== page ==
Health Benefits of Biotin

Biotin — also known as vitamin B7 — is a B-complex vitamin that helps your body break down food into valuable energy. While you can maintain a healthy biotin level by eating meat, eggs, fish, seeds, nuts, and some vegetables, many people choose to consume it in a daily supplement.  

The name “biotin” comes from the Greek word “biotos,” which means “sustenance” or “life-giving.” As a B vitamin, biotin offers a variety of health benefits. It can help maintain the health of your nervous system, liver, eyes, hair, and skin.

Health Benefits

Biotin helps maintain many of your body’s major systems. Like other B vitamins, biotin helps your body use enzymes and carry nutrients throughout the body. 

In addition, biotin can provide the following health benefits:

Diabetes Management

Studies show that biotin may help manage symptoms of diabetes. It helps regulate blood sugar levels in some people with diabetes.

In addition, the B vitamins promote healthy brain function — which helps manage neurological symptoms of diabetes like neuropathy (damage or dysfunction of a nerve).

Hair Health

Biotin is well known for its positive effects on hair. Research shows that biotin improves hair health — including shine, volume, and scalp coverage in women who experience thinning hair.  

Improved Skin and Fingernails

Research also shows that biotin helps improve skin’s hydration, smoothness, and appearance. In addition, some studies show that biotin can strengthen fingernails and make them grow faster. Biotin is a versatile addition to your beauty routine.

Prenatal Care

Biotin is also necessary for a healthy pregnancy. Studies show that a biotin deficiency — which is fairly common among women who are pregnant  — can lead to health issues in developing babies.

Because of this, women who are pregnant should regularly eat biotin-rich foods and should also consider taking biotin supplements.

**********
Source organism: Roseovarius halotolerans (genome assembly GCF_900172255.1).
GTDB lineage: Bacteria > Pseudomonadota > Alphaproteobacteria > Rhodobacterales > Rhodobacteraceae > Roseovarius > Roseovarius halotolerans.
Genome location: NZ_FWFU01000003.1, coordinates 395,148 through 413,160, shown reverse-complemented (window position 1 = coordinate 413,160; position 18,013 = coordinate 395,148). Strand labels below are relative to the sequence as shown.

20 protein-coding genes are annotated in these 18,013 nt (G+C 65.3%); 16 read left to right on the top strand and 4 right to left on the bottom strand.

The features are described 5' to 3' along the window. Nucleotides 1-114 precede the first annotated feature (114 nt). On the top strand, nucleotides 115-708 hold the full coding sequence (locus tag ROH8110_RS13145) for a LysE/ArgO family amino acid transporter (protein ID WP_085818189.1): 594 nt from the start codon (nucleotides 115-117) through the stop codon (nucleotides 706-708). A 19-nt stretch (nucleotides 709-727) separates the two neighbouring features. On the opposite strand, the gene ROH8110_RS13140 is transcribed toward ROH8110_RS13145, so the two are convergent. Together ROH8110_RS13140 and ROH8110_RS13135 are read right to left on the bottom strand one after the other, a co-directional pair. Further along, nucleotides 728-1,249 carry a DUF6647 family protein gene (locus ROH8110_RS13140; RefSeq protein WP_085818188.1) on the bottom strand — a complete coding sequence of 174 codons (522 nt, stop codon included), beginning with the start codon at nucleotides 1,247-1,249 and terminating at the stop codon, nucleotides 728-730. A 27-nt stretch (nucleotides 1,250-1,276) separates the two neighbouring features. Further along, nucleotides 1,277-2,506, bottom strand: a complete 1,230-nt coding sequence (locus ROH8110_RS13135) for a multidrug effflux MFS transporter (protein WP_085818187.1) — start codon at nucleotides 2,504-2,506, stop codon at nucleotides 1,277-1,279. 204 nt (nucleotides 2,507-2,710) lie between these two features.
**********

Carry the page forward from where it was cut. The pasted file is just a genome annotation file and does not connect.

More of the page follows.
As with any supplement, make sure you consult your doctor before use.

Health Risks

Biotin offers several health benefits and is crucial to your body’s overall function. Research suggests that consuming biotin supplements carries very little risk, even in high dosages.

As a B vitamin, biotin is water-soluble (dissolves in water), meaning that it is nearly impossible to overdose on it because your body will flush out any excess through urination. However, it is possible to experience some adverse effects from consuming biotin. 

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Amounts and Dosage

The amount of biotin you need daily varies by age, gender, and medical condition. It ranges from about 5 micrograms for infants to 35 micrograms in pregnant or lactating women.  

You can find biotin in a variety of foods, such as:

  • Eggs
  • Fish
  • Meat
  • Seeds
  • Nuts
  • Vegetables

If you think you may not be receiving enough biotin through your diet, you can take a daily supplement. Always check with your doctor before using any supplements, and make sure to discuss how much to take.

WebMD Medical Reference Reviewed by Dan Brennan, MD on November 05, 2020

Sources

SOURCES:

American Journal of Clinical Nutrition: “Marginal biotin deficiency during normal pregnancy.”

Cleveland Clinic: “The Best Vitamins, Supplements and Products for Healthier Hair.”

Harvard School of Public Health: “B Vitamins.”

Journal of Clinical and Aesthetic Dermatology: “A Double-blind, Placebo-controlled Study Evaluating the Efficacy of an Oral Supplement in Women with Self-perceived Thinning Hair.”

Journal of Nutritional Biochemistry: “Pharmacological effects of biotin.”

National Institutes of Health: “Biotin: Fact Sheet for Consumers.” 

Oman Medical Journal: “Survey of the Effect of Biotin on Glycemic Control and Plasma Lipid Concentrations in Type 1 Diabetic Patients in Kermanshah in Iran (2008-2009).”

Skin Appendage Disorders: “A Review of the Use of Biotin for Hair Loss.”

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